4. Yan, X., Zhu, P., & Li, J. (2010). Self-assembly and application of diphenylalanine-based nanostructures. Chem. Soc. Rev., 39(6), 1877–1890. http://doi.org/10.1039/b915765b
  5. Görbitz, C. H. (2001). Nanotube Formation by Hydrophobic Dipeptides. Chem. Eur. J., 7(23), 5153–5159. http://doi.org/10.1002/1521-3765(20011203)7:23%3C5153::aid-chem5153%3E3.0.co;2-n
  6. Reches, M., & Gazit, E. (2003). Casting Metal Nanowires Within Discrete Self-Assembled Peptide Nanotubes. Science, 300(5619), 625–627. http://doi.org/10.1126/science.1082387
  7. Guo, C., Luo, Y., Zhou, R., & Wei, G. (2012). Probing the Self-Assembly Mechanism of Diphenylalanine-Based Peptide Nanovesicles and Nanotubes. ACS Nano, 6(5), 3907–3918. http://doi.org/10.1021/nn300015g
  8. Mahler, A., Reches, M., Rechter, M., Cohen, S., & Gazit, E. (2006). Rigid, Self-Assembled Hydrogel Composed of a Modified Aromatic Dipeptide. Adv. Mater., 18(11), 1365–1370. http://doi.org/10.1002/adma.200501765
  9. Rudra, J. S., Sun, T., Bird, K. C., Daniels, M. D., Gasiorowski, J. Z., Chong, A. S., & Collier, J. H. (2012). Modulating Adaptive Immune Responses to Peptide Self-Assemblies. ACS Nano, 6(2), 1557–1564. http://doi.org/10.1021/nn204530r
  10. Zhou, M., Smith, A. M., Das, A. K., Hodson, N. W., Collins, R. F., Ulijn, R. V., & Gough, J. E. (2009). Self-assembled peptide-based hydrogels as scaffolds for anchorage-dependent cells . Biomaterials , 30(13), 2523–2530. http://doi.org/http://dx.doi.org/10.1016/j.biomaterials.2009.01.010
  11. Ryu, J., Lim, S. Y., & Park, C. B. (2009). Photoluminescent Peptide Nanotubes. Advanced Materials, 21(16), 1577–1581. http://doi.org/10.1002/adma.200802700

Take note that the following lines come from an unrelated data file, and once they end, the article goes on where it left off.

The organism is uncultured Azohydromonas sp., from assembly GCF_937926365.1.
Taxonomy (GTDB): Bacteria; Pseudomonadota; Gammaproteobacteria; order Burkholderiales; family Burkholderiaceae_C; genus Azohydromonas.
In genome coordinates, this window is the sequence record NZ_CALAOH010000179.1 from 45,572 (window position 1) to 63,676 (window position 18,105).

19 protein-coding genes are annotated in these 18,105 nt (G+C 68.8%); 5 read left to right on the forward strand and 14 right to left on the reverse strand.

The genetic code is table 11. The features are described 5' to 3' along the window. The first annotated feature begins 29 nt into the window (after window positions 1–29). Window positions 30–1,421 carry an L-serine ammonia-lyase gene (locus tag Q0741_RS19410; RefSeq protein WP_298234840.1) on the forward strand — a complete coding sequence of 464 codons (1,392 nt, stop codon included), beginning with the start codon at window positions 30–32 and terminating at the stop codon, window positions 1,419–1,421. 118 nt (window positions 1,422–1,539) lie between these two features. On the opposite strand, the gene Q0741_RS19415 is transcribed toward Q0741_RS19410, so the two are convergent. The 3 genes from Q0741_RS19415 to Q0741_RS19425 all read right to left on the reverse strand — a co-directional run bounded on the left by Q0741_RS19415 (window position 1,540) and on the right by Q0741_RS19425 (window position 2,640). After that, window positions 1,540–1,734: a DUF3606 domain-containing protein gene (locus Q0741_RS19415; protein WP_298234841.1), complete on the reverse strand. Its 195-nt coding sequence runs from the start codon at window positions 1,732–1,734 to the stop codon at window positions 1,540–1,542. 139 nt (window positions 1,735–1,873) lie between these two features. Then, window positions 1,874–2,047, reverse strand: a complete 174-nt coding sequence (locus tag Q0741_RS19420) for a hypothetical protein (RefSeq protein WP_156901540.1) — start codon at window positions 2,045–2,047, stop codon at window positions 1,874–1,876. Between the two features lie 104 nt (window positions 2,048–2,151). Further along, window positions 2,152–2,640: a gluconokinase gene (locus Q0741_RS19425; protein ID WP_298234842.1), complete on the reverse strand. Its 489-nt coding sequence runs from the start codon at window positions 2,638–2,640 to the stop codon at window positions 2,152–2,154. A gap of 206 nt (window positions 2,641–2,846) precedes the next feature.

12. Reches, M., & Gazit, E. (2003). Casting metal nanowires within discrete self-assembled peptide nanotubes. Science (New York, N.Y.), 300(5619), 625–7. http://doi.org/10.1126/science.1082387
  13. Adler‐Abramovich, L., & Gazit, E. (2008). Controlled patterning of peptide nanotubes and nanospheres using inkjet printing technology. Journal of Peptide Science, (November 2007), 217–223. http://doi.org/10.1002/psc
  14. Goldshtein, K., Golodnitsky, D., Peled, E., Adler-Abramovich, L., Gazit, E., Khatun, S., … Greenbaum, S. (2012). Effect of peptide nanotube filler on structural and ion-transport properties of solid polymer electrolytes. Solid State Ionics, 220, 39–46. http://doi.org/10.1016/j.ssi.2012.05.028
  15. Jeon, J., Mills, C. E., & Shell, M. S. (2013). Molecular Insights into Diphenylalanine Nanotube Assembly: All-Atom Simulations of Oligomerization. The Journal of Physical Chemistry B, 117(15), 3935–3943. http://doi.org/10.1021/jp308280d
  16. Tamamis, P., Adler-Abramovich, L., Reches, M., Marshall, K., Sikorski, P., Serpell, L., … Archontis, G. (2009). Self-Assembly of Phenylalanine Oligopeptides: Insights from Experiments and Simulations. Biophysical Journal, 96(12), 5020–5029. http://doi.org/10.1016/j.bpj.2009.03.026
  17. Long, A. W., & Ferguson, A. L. (2014). Nonlinear Machine Learning of Patchy Colloid Self-Assembly Pathways and Mechanisms. The Journal of Physical Chemistry B, 118(15), 4228–4244. http://doi.org/10.1021/jp500350b